Images of Deaf Children as Learners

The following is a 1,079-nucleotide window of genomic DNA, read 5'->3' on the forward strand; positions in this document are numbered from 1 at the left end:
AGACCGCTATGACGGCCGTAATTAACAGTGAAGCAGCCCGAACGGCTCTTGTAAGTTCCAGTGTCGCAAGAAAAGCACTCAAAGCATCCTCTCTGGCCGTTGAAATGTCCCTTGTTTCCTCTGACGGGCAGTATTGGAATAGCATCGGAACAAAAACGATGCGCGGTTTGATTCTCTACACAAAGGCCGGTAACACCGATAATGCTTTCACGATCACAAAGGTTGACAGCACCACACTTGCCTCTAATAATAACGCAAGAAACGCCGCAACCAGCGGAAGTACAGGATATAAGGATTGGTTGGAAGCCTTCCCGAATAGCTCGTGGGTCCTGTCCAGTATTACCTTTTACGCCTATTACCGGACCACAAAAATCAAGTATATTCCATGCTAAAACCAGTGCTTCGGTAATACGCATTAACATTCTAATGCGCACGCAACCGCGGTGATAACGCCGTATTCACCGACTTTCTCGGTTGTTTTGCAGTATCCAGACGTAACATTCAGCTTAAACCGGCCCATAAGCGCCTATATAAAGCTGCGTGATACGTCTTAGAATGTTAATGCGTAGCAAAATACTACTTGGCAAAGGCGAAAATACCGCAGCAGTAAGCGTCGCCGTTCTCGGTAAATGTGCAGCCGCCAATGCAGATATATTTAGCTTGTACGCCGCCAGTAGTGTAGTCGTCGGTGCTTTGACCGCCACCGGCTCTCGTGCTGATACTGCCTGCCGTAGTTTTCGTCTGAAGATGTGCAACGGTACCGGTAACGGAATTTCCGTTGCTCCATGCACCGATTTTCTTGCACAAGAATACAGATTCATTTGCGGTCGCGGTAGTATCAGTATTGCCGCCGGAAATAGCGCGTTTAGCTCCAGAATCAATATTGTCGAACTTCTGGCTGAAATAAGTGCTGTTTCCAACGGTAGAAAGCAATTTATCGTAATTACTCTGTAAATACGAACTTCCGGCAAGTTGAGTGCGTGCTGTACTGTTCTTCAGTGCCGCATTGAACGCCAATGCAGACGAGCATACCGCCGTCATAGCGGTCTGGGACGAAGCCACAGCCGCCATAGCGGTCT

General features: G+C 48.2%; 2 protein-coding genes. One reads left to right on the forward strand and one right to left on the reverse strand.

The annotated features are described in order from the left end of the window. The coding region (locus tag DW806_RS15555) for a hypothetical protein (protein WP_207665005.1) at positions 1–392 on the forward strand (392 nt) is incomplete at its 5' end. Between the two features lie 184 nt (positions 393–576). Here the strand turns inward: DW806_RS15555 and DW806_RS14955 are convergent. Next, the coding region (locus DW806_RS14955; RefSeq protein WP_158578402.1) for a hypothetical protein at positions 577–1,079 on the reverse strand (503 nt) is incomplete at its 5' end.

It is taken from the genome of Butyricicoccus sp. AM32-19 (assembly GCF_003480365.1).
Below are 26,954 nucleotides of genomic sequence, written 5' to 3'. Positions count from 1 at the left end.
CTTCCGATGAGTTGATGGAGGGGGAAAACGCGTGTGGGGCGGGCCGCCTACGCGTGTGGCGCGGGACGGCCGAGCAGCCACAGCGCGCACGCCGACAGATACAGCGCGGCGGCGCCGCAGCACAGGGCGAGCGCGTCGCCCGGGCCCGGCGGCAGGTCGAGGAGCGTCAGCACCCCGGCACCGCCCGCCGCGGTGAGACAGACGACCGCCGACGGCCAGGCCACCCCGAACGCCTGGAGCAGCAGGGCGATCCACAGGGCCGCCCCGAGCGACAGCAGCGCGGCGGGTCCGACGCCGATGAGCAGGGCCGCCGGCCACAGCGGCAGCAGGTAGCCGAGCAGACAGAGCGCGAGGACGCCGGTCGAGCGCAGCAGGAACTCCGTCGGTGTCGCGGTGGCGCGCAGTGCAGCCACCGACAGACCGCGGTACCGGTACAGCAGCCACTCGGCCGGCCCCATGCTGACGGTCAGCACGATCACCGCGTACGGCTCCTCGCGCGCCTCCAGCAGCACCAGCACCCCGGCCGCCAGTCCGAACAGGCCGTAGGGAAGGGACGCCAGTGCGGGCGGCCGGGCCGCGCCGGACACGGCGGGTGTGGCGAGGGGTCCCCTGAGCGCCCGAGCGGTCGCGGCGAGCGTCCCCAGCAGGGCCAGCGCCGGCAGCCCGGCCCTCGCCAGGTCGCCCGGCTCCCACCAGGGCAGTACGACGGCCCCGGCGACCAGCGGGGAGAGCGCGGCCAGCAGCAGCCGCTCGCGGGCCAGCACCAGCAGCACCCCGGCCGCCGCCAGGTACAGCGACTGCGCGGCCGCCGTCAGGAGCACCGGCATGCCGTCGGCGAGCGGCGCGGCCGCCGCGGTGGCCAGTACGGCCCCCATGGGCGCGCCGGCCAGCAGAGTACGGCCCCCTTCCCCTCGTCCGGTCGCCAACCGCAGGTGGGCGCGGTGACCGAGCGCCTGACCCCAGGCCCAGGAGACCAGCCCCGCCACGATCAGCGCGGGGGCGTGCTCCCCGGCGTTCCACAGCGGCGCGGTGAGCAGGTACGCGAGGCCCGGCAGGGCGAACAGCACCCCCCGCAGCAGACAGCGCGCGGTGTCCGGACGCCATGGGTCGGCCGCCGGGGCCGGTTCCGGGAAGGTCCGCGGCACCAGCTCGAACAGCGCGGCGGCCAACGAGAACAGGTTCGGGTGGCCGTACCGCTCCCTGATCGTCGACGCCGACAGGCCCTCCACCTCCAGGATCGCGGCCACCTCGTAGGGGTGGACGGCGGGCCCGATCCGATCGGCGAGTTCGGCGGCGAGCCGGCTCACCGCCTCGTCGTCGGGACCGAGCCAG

This chapter examines the impact of adults' preconceptions on processes of assessment and intervention, drawing on examples from research with children who have severe hearing impairment. It demonstrates that images of children are not static, but that some themes have a brief popularity, whilst other ideas are absorbed, reframed and restated in contemporary accounts. People's views on the nature of children's learning and development have changed markedly over periods of historical time. The majority of deaf children are born and raised in hearing families. The researchers involved were also aware of a large gap between the growing knowledge and insights emerging from studies of hearing children and our understanding of the linguistic and psychological development of deaf children. Providing yet another image of children, J. S. Bruner was interested in the problem-solving strategies brought by children and adults to specific situations.